Goodwood’s recent decision create a Fellowship level of Goodwood Road Racing Club membership has not been without controversy.
The GRRC Fellowship allows access to an online community, a lapel badge, offers and – most importantly for many – the chance to buy Members’ Meeting tickets early. Critically, it also maintains that person’s place on the full GRRC waiting list, all for £39 per year.
This has not been popular from a number of angles. Full GRRC members have grumbled that many of their benefits are being offered at a fraction of their £220 annual subscription cost, but it is those on the waiting list who have been most vocal in their criticism. With Goodwood even telephoning those previously on the list to ‘remind’ them that their GRRC waiting list place will be lost unless they pay to join the Fellowship, some have suggested it is nothing more than a revenue-building exercise.
So, for those of you unwilling or unable to become Fellowship members, we thought we should investigate other motoring clubs, and what they offer. Here are our top six.
Automobile Club de l’Oest (ACO)
Ask any petrolhead in the know why they should join the ACO, and you’ll receive a one-word answer: “showers”. Ok, so the reasonable annual membership charge (€109 for Racing Auto and €65 for Racing Moto) gives you discounted tickets to the main Le Mans events, but it is at the 24 Hours of Le Mans event that your ACO entry pays for itself many times over. Anybody who has braved this automotive rite of passage knows that it is not just an endurance event for the competitors but also for those spectating, and use of the members only shower block is a huge privilege when compared with the grim, Gallic alternative of the campsite ablutions. Oh, and an ACO sticker on the windscreen is possibly the coolest statement there is. https://www.lemans.org/
The Beaulieu 100
Beaulieu 100 member Nick Mason called it “probably one of the smallest, yet most distinguished, car clubs in the world.” He’s right- the tiny organisation, limited to only 100 members, is littered with a who’s who of motoring names, from Murray Walker and Bernie Ecclestone through to Chris Harris. The highlight of the club year is a black tie dinner at the 800-year-old Beaulieu Domus with a reception in the National Motor Museum, and you can’t buy tickets; only members and their guests are invited. At other times of the year, members are offered tours to locations usually out of bounds to the public, from F1 team headquarters to exclusive restorers. At £1,000 per annum it isn’t cheap, but the Beaulieu 100 lapel badge says a lot more about the owner than other similar items, and members have the benefit of knowing that their payment is actually a charity donation that helps to maintain the National Motor Museum. http://www.nationalmotormuseum.org.uk/Beaulieu_One_Hundred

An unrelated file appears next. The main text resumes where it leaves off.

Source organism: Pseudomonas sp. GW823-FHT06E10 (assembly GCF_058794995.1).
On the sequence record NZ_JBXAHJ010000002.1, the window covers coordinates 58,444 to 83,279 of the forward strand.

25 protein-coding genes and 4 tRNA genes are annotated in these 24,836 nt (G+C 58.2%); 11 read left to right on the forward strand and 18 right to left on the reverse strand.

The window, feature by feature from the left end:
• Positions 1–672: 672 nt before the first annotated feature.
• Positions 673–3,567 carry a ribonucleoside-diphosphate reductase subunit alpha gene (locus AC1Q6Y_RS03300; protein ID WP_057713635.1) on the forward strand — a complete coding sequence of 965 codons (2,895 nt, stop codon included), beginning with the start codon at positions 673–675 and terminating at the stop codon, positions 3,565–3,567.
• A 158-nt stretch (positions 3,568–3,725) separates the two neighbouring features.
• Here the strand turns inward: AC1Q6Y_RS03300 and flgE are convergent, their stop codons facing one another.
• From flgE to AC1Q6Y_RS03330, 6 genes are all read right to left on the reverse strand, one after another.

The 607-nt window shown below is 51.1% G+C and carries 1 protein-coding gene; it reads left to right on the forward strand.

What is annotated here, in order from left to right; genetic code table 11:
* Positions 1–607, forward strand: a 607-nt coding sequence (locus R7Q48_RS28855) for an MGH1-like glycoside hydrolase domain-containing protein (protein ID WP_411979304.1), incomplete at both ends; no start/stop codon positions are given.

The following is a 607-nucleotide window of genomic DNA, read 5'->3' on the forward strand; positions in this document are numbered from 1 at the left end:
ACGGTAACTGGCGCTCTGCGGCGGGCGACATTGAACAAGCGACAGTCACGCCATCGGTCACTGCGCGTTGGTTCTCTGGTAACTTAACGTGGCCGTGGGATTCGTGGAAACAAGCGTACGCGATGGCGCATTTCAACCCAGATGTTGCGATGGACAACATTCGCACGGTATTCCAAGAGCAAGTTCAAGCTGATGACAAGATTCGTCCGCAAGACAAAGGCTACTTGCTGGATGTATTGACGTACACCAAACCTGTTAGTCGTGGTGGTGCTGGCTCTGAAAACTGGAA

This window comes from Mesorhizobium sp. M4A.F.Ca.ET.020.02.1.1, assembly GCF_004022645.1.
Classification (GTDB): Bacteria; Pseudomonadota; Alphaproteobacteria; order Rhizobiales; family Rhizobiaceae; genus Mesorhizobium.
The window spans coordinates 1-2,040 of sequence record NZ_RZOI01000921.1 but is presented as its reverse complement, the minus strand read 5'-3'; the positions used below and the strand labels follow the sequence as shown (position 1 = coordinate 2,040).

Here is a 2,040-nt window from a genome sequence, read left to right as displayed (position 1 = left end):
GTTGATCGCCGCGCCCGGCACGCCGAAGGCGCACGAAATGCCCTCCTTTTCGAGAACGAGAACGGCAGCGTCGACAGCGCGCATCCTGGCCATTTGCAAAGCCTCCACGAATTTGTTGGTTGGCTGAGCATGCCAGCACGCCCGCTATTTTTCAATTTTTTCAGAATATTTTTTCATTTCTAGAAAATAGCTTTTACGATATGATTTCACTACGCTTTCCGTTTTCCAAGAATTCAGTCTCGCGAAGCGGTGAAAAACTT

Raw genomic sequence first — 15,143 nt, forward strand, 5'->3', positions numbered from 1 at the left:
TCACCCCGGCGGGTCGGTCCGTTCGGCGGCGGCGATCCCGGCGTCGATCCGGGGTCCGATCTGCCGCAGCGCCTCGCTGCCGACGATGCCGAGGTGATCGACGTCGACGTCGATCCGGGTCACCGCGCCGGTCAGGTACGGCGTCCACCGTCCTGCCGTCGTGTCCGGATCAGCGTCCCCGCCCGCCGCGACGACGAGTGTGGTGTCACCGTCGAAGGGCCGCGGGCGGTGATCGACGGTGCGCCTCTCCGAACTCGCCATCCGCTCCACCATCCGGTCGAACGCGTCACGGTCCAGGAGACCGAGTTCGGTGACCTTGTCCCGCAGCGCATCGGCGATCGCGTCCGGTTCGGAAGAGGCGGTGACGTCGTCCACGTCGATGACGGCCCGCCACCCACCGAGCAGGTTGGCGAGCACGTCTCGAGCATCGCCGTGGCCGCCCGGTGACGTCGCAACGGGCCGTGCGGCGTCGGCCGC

Now, if we’re talking limited membership then even the Beaulieu 100 can’t beat Club GTO. To gain membership you need just one thing: a Ferrari 250 GTO. With only 38 ever made, and the Hagerty Price Guide currently valuing them at up to £53m, places don’t come cheap. In fact, it is so exclusive that they don’t even consider themselves a club, instead meeting for ‘Anniversary Reunions’ every few years or so. The last of these took place only a few weeks ago in Tuscany, when 20 of the iconic cars met together for a tour, lapped Mugello and Fiorano, and finished up at the factory in Maranello. There’s no website, or if there is, it is very private.
The British Automobile Racing Club (BARC)
Formed in 1912 as the Cyclecar Club, the BARC arranges race meetings at nearly every circuit in the UK, and between 1949 and 1966 was the club in residence at Goodwood. When the circuit closed for racing that year, the BARC sought another home and Thruxton was identified, where BARC headquarters moved to in 1974. Today, the BARC run a huge range of motoring events including the Classic Touring Car Championships, the MSA British Hillclimb Championships and the Porsche Carrera Cup GB. Members of the BARC are not only given the option of competing on track, but also offered training courses to become a marshal. At just £35 per annum (£7 for juniors) the BARC is the most reasonably- priced option on our list, and you still get a superb badge to put on your car. http://www.barc.net
The British Racing Drivers’ Club (BRDC)
If a car with a BRDC shield displayed on it turns up to an event, you know the driver is the real deal. If you want a club that is easy to enter, this isn’t for you; full members not only have to compete in three seasons of racing in a series the BRDC consider to be ‘proper’ (F1, NASCAR, BTCC etc) but you also need to enter at least eight races each season and finish in at least six. Oh, and you must achieve three podiums or win your endurance class too. There are Associate members (people who are considered to have made a significant contribution to motor racing) but a quick glance down the list makes you realise this isn’t an easy option either. www.brdc.co.uk
The Hagerty Club
In the US, Hagerty already has over 1m members, and the club will soon be open to UK classic vehicle enthusiasts. We plan on providing special insurance offers for members and a huge rage of other benefits, but we’d really like to hear what you would like from such an organisation (within reason!). Email us on firstname.lastname@example.org or let us know in the comments below.